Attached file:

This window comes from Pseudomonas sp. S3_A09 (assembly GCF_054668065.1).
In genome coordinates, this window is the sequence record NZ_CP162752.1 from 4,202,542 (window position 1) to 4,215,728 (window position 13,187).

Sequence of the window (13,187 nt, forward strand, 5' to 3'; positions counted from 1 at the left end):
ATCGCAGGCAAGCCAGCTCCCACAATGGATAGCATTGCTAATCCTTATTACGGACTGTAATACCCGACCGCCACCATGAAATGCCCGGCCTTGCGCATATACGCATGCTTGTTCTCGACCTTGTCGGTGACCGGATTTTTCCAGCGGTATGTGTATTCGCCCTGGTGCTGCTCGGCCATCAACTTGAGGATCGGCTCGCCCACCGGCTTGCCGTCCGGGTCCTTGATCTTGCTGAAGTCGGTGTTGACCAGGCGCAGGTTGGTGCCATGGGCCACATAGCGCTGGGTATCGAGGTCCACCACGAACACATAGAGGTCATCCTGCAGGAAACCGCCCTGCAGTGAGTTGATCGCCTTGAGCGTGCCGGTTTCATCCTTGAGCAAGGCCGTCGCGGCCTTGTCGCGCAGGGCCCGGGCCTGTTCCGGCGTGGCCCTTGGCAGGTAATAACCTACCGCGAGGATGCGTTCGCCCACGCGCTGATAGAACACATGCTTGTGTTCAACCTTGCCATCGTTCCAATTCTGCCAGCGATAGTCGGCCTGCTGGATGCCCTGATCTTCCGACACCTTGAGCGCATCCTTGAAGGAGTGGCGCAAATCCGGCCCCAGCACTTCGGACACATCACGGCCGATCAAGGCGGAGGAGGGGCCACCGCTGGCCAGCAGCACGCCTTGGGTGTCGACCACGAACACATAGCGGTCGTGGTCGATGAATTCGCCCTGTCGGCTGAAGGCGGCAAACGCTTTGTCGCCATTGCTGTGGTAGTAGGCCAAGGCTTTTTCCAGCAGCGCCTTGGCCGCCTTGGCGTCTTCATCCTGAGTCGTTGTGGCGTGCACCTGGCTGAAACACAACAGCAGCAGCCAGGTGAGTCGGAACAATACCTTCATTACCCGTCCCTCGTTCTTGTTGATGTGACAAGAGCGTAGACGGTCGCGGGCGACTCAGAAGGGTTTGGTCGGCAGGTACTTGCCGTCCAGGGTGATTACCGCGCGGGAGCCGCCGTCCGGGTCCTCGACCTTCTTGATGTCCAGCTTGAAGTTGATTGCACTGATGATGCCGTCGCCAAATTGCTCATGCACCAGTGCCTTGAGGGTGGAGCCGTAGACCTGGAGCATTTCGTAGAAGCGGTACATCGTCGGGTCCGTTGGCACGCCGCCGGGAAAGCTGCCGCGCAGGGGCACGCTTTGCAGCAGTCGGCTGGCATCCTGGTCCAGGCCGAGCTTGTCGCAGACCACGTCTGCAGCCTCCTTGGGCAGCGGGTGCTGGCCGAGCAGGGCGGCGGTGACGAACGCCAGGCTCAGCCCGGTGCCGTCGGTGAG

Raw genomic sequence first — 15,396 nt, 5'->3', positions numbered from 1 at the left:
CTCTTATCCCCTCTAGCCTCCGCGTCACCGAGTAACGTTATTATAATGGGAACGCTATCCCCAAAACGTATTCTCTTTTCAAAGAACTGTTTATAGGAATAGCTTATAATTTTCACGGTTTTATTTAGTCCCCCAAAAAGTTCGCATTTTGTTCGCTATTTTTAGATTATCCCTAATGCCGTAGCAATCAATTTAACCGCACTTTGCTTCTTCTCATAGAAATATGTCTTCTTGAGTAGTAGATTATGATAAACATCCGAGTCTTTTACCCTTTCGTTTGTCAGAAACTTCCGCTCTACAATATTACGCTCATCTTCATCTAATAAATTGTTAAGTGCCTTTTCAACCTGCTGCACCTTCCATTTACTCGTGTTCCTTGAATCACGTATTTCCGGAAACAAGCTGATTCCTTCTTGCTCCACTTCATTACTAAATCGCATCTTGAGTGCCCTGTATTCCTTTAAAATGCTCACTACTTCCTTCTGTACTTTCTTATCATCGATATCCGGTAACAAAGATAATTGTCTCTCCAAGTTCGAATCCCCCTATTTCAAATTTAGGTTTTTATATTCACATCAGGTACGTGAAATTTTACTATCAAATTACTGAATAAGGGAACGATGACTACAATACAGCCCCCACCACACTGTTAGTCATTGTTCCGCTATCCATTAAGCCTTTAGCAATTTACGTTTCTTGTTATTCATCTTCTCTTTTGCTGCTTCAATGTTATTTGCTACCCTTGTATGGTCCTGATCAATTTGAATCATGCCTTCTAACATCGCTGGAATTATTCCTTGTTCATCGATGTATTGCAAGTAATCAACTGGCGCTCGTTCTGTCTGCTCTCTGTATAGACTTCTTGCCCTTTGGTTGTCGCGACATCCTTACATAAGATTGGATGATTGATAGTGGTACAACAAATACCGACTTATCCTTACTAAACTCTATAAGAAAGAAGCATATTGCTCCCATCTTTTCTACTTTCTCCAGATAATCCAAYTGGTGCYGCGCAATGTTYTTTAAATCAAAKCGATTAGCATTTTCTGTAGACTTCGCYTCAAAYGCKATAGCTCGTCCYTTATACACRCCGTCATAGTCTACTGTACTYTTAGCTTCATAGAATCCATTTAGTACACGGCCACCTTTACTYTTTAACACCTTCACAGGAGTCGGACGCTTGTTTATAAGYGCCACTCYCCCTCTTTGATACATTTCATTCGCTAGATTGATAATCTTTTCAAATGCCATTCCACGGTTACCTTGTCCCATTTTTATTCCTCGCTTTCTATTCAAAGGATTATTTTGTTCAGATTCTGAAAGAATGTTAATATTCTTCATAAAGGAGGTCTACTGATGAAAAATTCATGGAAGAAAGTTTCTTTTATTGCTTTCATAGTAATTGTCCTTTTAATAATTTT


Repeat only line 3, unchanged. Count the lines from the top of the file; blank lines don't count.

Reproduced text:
Sequence of the window (13,187 nt, forward strand, 5' to 3'; positions counted from 1 at the left end):